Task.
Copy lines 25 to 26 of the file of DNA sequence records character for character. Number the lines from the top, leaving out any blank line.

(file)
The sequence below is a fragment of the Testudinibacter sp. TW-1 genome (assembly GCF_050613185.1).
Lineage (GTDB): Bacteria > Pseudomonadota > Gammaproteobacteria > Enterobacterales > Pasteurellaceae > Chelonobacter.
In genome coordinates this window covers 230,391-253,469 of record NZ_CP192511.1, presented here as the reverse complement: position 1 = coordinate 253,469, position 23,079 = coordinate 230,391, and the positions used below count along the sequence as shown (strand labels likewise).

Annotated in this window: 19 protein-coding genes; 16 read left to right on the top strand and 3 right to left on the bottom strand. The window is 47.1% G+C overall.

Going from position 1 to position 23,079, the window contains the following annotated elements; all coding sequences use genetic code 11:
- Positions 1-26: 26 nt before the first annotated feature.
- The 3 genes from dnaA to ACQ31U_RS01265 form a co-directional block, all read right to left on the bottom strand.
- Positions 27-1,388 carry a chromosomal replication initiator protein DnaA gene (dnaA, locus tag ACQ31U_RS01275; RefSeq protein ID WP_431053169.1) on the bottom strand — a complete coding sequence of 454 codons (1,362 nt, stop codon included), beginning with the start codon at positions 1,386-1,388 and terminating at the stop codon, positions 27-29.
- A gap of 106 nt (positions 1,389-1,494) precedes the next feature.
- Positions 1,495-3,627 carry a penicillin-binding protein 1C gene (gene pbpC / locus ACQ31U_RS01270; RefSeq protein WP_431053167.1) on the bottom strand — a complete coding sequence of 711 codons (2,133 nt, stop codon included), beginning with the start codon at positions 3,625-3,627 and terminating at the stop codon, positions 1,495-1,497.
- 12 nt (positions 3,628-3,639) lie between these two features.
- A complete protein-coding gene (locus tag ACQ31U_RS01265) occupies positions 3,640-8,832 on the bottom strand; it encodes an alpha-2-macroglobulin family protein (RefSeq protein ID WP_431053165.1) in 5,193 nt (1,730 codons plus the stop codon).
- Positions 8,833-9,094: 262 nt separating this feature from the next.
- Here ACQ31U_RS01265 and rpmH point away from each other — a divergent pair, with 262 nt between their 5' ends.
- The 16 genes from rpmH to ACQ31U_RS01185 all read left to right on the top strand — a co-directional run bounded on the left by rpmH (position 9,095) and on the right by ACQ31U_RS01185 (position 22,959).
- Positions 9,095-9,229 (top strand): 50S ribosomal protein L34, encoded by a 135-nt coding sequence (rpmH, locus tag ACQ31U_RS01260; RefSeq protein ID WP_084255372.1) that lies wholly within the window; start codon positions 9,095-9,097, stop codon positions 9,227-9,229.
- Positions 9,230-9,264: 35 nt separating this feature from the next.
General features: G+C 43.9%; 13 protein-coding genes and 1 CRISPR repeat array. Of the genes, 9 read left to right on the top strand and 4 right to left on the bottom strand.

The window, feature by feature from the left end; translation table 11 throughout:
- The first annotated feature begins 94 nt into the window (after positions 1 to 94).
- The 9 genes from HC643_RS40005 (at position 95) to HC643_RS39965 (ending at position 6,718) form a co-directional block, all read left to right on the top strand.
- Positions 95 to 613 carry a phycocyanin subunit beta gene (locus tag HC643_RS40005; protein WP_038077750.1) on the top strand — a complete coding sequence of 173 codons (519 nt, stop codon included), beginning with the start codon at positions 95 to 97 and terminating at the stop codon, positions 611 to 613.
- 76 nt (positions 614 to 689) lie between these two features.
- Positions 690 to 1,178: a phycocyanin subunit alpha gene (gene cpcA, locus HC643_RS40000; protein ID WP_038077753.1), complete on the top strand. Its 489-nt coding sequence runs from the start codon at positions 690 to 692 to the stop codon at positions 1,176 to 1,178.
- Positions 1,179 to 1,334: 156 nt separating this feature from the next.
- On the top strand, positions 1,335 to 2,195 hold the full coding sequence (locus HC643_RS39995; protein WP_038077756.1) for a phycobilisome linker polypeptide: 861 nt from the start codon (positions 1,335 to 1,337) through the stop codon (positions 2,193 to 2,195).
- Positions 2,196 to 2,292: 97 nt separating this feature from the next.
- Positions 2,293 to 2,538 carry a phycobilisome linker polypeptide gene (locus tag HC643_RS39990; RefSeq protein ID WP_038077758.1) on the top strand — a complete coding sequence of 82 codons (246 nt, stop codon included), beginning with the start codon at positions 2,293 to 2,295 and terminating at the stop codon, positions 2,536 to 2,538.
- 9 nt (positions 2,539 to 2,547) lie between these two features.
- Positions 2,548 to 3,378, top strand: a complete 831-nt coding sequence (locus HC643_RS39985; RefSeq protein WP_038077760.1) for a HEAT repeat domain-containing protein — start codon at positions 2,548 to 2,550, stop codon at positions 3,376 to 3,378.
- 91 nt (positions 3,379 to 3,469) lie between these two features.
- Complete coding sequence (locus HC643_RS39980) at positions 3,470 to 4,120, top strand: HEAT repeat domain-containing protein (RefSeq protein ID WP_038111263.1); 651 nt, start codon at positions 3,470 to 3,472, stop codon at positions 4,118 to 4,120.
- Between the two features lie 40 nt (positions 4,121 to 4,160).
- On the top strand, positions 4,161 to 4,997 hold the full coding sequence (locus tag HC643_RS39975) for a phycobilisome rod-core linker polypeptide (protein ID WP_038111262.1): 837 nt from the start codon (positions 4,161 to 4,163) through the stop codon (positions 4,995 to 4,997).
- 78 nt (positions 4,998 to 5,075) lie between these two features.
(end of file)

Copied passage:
- Positions 1,179 to 1,334: 156 nt separating this feature from the next.
- On the top strand, positions 1,335 to 2,195 hold the full coding sequence (locus HC643_RS39995; protein WP_038077756.1) for a phycobilisome linker polypeptide: 861 nt from the start codon (positions 1,335 to 1,337) through the stop codon (positions 2,193 to 2,195).